Hawaii Utility Standards Allow Greater Solar Power Output in Some Neighborhoods
In late February, the Hawaiian Electric Company (HECO) announced new technical standards for interconnecting residential photovoltaic (PV) systems onto its grid. The new standards specify the speed that the PV systems disconnect from the grid during a temporary voltage spike. The effect of these standards will be to will allow some neighborhoods in the HECO service territory to provide greater amounts of power generated by PV systems back to the utility grid than is consumed locally on sunny days.
Previously, HECO had limited its distribution transformers from supplying voltage upstream of the neighborhoods they serve. In some neighborhoods with a large number of solar systems, power generated by the rooftop PV panels was exceeding the power consumed in the area served by a particular transformer. HECO calls this threshold 100% daytime minimum load. The utility is concerned that exceeding this threshold would cause power flow in a different direction than grid was designed for, which might damage sensors or other power equipment needed to operate the power grid.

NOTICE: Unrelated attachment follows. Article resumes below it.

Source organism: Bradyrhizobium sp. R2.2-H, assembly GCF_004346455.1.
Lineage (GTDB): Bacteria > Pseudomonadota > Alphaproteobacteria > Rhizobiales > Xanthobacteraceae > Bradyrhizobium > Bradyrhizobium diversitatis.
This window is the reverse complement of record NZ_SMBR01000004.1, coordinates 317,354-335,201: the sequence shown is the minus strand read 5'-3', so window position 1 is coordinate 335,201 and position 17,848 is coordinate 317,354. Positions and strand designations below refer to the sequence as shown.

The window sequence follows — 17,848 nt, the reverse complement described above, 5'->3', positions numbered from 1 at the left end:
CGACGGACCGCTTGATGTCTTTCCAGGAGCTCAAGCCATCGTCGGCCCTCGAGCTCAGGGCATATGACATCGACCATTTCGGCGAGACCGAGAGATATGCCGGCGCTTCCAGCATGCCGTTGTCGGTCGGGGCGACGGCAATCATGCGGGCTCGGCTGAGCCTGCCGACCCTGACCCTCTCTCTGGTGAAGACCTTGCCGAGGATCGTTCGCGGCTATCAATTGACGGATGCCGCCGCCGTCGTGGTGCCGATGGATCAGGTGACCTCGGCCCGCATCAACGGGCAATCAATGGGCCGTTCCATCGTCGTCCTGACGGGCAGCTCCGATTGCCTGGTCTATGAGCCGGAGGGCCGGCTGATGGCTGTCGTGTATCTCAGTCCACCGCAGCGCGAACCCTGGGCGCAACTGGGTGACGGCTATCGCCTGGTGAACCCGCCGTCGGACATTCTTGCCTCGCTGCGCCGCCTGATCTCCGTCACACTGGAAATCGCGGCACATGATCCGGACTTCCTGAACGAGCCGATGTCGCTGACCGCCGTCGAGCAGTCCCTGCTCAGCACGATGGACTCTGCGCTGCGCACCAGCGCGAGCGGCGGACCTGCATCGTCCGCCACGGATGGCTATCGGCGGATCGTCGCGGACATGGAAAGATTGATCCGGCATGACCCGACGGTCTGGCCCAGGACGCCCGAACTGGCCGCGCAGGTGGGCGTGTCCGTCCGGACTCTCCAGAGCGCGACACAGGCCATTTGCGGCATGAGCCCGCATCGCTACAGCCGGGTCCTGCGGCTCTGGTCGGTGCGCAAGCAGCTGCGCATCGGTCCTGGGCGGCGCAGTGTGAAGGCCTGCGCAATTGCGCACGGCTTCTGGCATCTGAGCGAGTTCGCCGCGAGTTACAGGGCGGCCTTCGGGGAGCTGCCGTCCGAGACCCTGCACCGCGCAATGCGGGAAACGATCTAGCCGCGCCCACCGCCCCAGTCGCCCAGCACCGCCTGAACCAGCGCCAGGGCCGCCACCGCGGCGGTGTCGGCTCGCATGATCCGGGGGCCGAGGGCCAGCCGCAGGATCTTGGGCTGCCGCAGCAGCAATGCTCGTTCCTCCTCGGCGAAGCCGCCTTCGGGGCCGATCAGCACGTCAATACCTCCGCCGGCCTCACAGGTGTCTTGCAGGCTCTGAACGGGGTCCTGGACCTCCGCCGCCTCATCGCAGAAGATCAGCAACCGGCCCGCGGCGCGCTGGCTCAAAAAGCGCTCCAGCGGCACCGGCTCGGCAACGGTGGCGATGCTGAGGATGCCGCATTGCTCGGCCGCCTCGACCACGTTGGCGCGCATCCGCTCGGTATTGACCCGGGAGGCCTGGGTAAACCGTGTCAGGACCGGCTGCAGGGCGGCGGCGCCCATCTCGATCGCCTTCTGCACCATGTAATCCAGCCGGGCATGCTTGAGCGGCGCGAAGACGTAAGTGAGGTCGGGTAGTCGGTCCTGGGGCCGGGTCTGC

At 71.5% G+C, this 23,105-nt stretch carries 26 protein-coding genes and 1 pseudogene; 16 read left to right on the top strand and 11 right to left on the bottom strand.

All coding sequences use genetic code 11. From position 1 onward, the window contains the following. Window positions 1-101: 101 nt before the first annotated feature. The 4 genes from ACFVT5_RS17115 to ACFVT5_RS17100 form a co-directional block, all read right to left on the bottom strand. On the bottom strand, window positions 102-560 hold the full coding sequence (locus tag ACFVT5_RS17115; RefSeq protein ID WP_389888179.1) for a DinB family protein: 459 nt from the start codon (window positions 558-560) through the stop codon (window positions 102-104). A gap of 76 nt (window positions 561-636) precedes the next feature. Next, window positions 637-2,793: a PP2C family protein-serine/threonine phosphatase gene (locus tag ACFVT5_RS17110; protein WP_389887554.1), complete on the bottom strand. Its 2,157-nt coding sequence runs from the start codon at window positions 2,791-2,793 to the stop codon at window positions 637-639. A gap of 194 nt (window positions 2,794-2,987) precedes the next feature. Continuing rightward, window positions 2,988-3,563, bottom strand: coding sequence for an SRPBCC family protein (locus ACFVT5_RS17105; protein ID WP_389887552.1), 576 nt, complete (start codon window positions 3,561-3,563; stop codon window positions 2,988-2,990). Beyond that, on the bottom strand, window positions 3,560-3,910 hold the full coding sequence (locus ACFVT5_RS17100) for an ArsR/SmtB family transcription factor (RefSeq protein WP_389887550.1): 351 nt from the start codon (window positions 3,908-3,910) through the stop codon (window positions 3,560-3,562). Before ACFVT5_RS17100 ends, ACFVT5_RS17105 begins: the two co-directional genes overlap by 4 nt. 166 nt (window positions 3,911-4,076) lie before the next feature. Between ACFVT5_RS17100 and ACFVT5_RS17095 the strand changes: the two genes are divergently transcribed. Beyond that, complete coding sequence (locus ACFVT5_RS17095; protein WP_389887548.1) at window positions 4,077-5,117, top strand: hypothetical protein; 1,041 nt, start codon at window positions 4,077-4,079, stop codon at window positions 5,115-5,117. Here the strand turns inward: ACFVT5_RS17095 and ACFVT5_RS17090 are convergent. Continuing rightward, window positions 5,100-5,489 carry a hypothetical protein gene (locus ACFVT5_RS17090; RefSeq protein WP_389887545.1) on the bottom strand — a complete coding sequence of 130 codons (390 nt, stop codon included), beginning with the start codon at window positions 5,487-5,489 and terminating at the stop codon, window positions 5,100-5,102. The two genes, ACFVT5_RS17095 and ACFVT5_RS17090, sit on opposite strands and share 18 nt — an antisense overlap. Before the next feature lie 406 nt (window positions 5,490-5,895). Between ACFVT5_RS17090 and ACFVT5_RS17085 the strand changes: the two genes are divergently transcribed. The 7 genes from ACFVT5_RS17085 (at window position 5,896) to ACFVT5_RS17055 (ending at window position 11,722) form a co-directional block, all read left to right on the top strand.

The new standards increase the requirements on power inverters that interconnect the rooftop PV systems to the power grid to limit what is called transient over-voltages. The net effect will be to increase the amount of power flowing back into the power grid to 120% of daytime minimum load. In other words, this increases the limit by 20% for neighborhoods with a relatively large number of solar systems. The new standards apply only to residential PV systems rated at less than 10 kilowatts.
HECO already ranks among the top ten utilities in the country for per capita solar installations. Read more about the utility’s solar program.